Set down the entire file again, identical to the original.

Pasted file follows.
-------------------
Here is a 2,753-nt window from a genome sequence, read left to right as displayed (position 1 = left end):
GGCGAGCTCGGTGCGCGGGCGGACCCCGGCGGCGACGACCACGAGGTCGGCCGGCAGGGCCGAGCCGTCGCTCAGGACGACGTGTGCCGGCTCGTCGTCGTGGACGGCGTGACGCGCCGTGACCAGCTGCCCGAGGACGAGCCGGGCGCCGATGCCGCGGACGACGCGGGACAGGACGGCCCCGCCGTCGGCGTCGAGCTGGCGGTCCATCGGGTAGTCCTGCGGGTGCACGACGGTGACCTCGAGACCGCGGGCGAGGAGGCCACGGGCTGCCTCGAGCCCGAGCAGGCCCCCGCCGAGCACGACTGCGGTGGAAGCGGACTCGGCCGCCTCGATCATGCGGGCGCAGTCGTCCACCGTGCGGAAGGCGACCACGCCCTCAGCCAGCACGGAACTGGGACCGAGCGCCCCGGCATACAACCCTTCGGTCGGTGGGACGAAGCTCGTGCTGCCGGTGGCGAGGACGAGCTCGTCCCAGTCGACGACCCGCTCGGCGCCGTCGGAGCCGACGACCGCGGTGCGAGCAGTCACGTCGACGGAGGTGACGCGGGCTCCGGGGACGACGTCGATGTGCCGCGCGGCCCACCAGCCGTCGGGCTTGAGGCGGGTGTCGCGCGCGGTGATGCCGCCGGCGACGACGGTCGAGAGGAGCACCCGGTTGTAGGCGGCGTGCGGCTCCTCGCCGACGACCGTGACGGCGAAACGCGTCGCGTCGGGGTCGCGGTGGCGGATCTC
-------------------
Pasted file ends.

Here is a 2,753-nt window from a genome sequence, read left to right as displayed (position 1 = left end):
GGCGAGCTCGGTGCGCGGGCGGACCCCGGCGGCGACGACCACGAGGTCGGCCGGCAGGGCCGAGCCGTCGCTCAGGACGACGTGTGCCGGCTCGTCGTCGTGGACGGCGTGACGCGCCGTGACCAGCTGCCCGAGGACGAGCCGGGCGCCGATGCCGCGGACGACGCGGGACAGGACGGCCCCGCCGTCGGCGTCGAGCTGGCGGTCCATCGGGTAGTCCTGCGGGTGCACGACGGTGACCTCGAGACCGCGGGCGAGGAGGCCACGGGCTGCCTCGAGCCCGAGCAGGCCCCCGCCGAGCACGACTGCGGTGGAAGCGGACTCGGCCGCCTCGATCATGCGGGCGCAGTCGTCCACCGTGCGGAAGGCGACCACGCCCTCAGCCAGCACGGAACTGGGACCGAGCGCCCCGGCATACAACCCTTCGGTCGGTGGGACGAAGCTCGTGCTGCCGGTGGCGAGGACGAGCTCGTCCCAGTCGACGACCCGCTCGGCGCCGTCGGAGCCGACGACCGCGGTGCGAGCAGTCACGTCGACGGAGGTGACGCGGGCTCCGGGGACGACGTCGATGTGCCGCGCGGCCCACCAGCCGTCGGGCTTGAGGCGGGTGTCGCGCGCGGTGATGCCGCCGGCGACGACGGTCGAGAGGAGCACCCGGTTGTAGGCGGCGTGCGGCTCCTCGCCGACGACCGTGACGGCGAAACGCGTCGCGTCGGGGTCGCGGTGGCGGATCTC